Saved By Grace Lutheran Church
 For by Grace are ye Saved through Faith; And that not of yourselves: It is the gift of God; not of works, lest any man should boast. Ephesians 2:8-9

Sermon January 5 2014

Saved By Grace Lutheran Church

Member congregation of


Evangelical Lutheran Synod 


Saved By Grace Lutheran Church


Sermon by Pastor Tim Bartels

Epiphany, 2014

Matthew 4:13-17[i]

Part I

            We live in a community that is made up of a lot of ethnic people. One way to get a flavor the different ethnic people in our community is to do a search of Portland area restaurants on the web. If you do, you will come up with a variety of them.

            For example, there is the Rhinelander. Horst Mager, a German immigrant, opened it in the early 60’s. He wanted to create an authentic German experience with singing servers and old world charm.[ii] Downtown Portland is the Andina.  Doris Rodriguiz de Platt, a Peruvian immigrant, owns and operates the Andina. The dishes and flavors are distinctively Peruvian as well as its music and art.[iii] Right here in Gresham is a restaurant called, Selmas. Its owners are Syrian Christians. They specialize in Middle Eastern food.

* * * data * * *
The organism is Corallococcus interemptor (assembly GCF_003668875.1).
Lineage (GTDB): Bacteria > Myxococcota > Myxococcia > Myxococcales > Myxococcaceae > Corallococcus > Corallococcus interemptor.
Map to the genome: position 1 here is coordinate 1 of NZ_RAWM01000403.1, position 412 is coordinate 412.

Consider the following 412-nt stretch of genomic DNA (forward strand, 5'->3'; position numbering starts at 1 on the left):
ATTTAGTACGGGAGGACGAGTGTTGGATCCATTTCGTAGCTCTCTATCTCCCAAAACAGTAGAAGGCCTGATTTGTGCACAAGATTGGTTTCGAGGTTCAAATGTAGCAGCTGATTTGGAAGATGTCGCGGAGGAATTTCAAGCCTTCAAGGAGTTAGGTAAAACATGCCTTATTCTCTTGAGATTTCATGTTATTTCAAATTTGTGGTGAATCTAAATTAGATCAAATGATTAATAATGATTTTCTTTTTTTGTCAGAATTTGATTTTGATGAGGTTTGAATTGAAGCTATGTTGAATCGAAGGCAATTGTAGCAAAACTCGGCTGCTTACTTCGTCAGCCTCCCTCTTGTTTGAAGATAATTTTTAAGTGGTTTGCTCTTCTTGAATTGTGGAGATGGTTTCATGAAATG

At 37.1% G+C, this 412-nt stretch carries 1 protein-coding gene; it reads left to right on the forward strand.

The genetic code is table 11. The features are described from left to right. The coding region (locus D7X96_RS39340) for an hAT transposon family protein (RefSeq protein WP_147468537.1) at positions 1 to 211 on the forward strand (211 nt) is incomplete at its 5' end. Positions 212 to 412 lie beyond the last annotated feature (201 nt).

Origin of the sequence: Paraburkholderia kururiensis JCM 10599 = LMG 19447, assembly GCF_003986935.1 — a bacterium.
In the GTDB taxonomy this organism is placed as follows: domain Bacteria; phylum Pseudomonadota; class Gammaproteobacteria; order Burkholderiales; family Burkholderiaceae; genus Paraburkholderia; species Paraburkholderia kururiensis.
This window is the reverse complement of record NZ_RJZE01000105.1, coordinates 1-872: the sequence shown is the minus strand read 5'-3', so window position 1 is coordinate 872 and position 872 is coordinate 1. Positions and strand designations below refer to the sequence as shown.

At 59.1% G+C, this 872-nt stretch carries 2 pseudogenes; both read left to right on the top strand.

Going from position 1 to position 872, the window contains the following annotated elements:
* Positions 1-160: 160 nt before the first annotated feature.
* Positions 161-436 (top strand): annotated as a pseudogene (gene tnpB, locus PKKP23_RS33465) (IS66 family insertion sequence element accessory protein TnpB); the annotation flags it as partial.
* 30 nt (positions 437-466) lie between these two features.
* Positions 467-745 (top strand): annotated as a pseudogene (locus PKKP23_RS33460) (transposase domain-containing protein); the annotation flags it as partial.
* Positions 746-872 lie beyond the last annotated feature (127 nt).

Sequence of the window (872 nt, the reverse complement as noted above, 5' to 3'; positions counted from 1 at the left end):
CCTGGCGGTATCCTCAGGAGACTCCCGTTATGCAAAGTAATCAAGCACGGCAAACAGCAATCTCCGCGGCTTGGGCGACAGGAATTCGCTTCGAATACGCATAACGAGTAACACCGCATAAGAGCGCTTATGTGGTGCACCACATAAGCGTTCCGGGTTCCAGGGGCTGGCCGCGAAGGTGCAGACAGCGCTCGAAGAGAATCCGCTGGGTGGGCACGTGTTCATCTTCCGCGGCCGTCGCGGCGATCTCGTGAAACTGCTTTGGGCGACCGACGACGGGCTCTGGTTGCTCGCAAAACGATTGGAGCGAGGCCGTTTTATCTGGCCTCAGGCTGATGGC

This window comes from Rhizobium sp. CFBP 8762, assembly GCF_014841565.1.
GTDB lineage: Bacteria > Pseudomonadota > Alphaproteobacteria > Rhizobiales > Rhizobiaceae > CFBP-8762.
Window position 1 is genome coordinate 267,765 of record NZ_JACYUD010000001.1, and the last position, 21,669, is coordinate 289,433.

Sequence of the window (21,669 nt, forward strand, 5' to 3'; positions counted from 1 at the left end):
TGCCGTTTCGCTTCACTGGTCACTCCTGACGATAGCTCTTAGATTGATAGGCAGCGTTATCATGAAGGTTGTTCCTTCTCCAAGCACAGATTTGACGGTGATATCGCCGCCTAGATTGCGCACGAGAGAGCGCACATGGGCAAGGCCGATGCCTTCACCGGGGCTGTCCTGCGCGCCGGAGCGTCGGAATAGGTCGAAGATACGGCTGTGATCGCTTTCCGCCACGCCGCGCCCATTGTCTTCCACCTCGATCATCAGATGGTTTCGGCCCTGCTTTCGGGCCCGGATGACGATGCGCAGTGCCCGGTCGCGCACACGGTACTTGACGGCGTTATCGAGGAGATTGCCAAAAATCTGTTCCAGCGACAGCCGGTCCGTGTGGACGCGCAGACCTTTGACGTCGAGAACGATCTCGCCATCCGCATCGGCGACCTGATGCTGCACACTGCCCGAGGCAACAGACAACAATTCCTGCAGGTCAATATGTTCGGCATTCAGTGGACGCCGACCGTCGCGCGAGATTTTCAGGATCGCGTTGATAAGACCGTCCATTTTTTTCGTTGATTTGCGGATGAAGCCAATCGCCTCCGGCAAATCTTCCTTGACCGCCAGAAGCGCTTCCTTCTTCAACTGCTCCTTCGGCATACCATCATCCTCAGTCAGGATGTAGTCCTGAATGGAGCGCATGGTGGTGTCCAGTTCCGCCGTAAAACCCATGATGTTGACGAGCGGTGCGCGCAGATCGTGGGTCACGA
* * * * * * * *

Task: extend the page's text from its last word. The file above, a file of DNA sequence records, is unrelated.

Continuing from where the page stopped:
Of course, these are just a few examples of the ethnic people represented in Portland’s restaurants. I’m sure you can think of many more. The point is, people from all over the world make their homes in the Portland area.

            Capernaum was a bit like that. Capernaum was a stretch from the capitol city, Jerusalem. It lay to the north a ways and a bit to the east on the north shore of the Sea of Galilee. Located on the sea, Capernaum had a fishing industry. Peter and Andrew ran their fishing partnership there as well as did James and John.

            Capernaum was also along a major international trade route. It was called, the Via Maris, the Way of the Sea. The trade route connected ethnic people from the East with others from the West. So merchants in caravans traveled though from far away places. They were places like present day Iraq, Turkey, and Egypt.

            Rome recognized Capernaum’s importance. It did because it had set up a garrison there. The garrison was to maintain order in that section of the empire. Rome also had a customs house in Capernaum. Matthew worked at that customs house as he collected revenue for the Roman Empire.

            So Capernaum was a place where different ethnic peoples mixed. It was part of the “Galilee of the Gentiles.” Literally, “Galilee of the ethnic peoples.” There the ethnic peoples mixed; they traded; they passed through. And all of it was on Jewish land. It was land allotted to two of the Twelve Tribes; the tribes of Zebulun and Naphtali.

Part II